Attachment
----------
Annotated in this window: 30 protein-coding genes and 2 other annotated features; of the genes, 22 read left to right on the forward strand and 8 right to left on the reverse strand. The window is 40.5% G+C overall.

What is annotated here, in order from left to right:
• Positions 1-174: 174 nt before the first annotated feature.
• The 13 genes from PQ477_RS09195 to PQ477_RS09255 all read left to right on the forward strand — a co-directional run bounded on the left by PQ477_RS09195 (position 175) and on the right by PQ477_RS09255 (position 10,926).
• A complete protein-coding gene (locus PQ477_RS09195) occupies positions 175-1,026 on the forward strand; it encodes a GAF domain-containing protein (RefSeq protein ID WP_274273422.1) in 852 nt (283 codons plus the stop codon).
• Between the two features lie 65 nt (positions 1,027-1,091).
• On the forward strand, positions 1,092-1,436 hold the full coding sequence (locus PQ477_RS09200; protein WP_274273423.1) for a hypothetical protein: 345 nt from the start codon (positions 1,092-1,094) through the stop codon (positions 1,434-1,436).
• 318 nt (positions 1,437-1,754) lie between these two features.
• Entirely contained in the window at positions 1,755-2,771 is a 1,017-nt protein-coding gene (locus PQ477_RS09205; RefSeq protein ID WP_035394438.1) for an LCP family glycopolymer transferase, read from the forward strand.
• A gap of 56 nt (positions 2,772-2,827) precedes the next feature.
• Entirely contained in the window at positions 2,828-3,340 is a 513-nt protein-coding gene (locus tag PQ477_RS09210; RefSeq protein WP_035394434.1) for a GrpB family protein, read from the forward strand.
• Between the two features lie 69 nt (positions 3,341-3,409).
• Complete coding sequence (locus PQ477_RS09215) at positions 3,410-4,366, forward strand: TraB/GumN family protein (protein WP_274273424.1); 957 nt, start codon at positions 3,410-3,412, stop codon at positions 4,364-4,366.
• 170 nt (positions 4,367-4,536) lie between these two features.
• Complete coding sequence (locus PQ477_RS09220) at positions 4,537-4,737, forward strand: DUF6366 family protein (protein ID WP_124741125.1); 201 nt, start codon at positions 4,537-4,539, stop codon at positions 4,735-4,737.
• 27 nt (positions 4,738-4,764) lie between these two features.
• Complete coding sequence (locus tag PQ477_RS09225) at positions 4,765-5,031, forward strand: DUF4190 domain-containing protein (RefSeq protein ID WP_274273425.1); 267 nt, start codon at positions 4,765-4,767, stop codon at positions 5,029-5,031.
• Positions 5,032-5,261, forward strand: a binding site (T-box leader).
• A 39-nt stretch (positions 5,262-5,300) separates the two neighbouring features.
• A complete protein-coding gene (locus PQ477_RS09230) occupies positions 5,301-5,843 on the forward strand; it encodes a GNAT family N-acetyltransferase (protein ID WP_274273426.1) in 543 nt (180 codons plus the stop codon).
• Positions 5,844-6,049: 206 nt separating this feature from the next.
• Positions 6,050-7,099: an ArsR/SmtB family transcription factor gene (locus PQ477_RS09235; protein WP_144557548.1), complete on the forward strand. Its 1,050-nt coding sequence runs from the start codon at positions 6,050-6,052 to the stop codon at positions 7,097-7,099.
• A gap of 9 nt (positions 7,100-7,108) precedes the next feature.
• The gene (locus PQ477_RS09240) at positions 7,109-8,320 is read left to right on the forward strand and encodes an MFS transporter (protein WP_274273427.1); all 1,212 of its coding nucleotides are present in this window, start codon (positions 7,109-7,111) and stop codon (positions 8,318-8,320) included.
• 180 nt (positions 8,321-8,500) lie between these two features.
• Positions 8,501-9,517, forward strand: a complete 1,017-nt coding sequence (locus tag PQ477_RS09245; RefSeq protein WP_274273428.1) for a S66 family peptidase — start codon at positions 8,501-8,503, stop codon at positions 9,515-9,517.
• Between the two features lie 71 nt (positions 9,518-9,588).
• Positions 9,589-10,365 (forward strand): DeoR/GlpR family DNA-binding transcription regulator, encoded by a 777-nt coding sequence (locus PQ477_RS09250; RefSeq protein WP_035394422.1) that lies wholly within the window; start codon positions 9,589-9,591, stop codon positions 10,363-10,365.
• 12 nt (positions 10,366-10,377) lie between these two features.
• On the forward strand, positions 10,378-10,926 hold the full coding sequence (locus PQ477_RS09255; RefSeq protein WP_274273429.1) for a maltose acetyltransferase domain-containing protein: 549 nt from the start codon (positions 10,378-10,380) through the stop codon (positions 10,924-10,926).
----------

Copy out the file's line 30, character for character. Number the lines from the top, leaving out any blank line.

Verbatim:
• On the forward strand, positions 10,378-10,926 hold the full coding sequence (locus PQ477_RS09255; RefSeq protein WP_274273429.1) for a maltose acetyltransferase domain-containing protein: 549 nt from the start codon (positions 10,378-10,380) through the stop codon (positions 10,924-10,926).